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6 March 2014 1:04 pm ,
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Antiretroviral drugs can protect people from becoming infected by HIV. But so-called pre-exposure prophylaxis, or PrEP...
Two studies show that eating a diet low in protein and high in carbohydrates is linked to a longer, healthier life, and...
Considered an icon of conservation science, researchers at World Wildlife Fund (WWF) headquarters in Washington, D.C.,...
The new atlas, which shows the distribution of important trace metals and other substances, is the first product of...
Early in April, the first of a fleet of environmental monitoring satellites will lift off from Europe's spaceport in...
Since 2000, U.S. government health research agencies have spent almost $1 billion on an effort to churn out thousands...
Magdalena Koziol, a former postdoc at Yale University, was the victim of scientific sabotage. Now, she is suing the...
- 6 March 2014 1:04 pm , Vol. 343 , #6175
- About Us
New Light on Blue Light
8 July 1999 7:00 pm
Today is the birthday of Igor Yevgenyevich Tamm, a physicist born in Vladivostok, Russia, in 1895 who helped explain the weak, bluish light observed in water shielding some nuclear reactors.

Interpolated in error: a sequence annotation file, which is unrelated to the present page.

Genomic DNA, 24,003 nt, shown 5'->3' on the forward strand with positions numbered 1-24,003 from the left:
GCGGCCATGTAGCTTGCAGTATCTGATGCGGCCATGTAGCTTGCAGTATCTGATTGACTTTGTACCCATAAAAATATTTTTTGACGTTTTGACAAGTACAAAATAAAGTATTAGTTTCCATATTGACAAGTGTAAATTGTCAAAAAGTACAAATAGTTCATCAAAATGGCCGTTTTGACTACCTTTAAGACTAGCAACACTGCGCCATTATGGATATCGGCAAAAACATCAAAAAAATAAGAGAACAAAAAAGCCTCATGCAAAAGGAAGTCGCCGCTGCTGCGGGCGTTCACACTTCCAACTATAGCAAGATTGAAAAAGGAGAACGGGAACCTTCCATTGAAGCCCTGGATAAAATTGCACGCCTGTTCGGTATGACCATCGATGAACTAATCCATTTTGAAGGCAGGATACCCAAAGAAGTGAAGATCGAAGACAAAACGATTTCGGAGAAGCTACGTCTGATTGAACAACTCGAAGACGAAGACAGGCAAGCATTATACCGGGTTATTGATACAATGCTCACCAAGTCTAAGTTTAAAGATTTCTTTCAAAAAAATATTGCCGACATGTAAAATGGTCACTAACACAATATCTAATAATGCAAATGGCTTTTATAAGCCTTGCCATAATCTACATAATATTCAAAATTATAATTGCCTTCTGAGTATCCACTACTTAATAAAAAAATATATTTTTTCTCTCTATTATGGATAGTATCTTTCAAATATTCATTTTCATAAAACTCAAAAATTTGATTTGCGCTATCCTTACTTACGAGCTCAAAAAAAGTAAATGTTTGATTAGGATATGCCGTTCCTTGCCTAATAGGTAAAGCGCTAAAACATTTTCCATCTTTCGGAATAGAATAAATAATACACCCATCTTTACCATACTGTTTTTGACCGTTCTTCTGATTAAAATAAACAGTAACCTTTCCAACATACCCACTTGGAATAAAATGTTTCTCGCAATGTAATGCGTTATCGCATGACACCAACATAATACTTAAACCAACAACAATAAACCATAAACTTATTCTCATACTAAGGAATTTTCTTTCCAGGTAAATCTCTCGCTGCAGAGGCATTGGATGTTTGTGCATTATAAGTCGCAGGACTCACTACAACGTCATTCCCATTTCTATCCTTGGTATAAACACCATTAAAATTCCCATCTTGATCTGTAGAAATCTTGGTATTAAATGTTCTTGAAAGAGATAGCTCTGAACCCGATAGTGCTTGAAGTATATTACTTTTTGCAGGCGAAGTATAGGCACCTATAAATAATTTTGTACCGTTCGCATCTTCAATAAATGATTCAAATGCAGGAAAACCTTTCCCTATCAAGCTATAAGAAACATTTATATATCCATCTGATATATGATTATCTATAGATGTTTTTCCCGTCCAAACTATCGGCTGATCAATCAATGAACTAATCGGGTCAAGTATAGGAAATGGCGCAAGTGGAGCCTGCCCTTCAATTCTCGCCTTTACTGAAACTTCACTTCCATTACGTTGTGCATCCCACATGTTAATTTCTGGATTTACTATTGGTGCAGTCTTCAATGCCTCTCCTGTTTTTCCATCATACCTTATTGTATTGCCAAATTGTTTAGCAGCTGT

In 1934, Soviet physicist Pavel Cherenkov discovered that light is emitted when charged particles pass through a liquid medium. But the glow of "Cherenkov radiation" was not understood until Tamm and Ilya Frank explained it in 1937. The two proposed that the glow is caused by electrons traveling faster than the speed of light in water. These energetic electrons displace electrons in some of the water atoms along their path; the electromagnetic radiation emitted by the displaced atomic electrons combines to form a light wave, similar to a bow wave generated by a speedboat traveling faster than water waves.
Tamm, Frank, and Cherenkov shared the Nobel Prize in physics in 1958. Tamm died in 1971.
[Source: Britannica Online]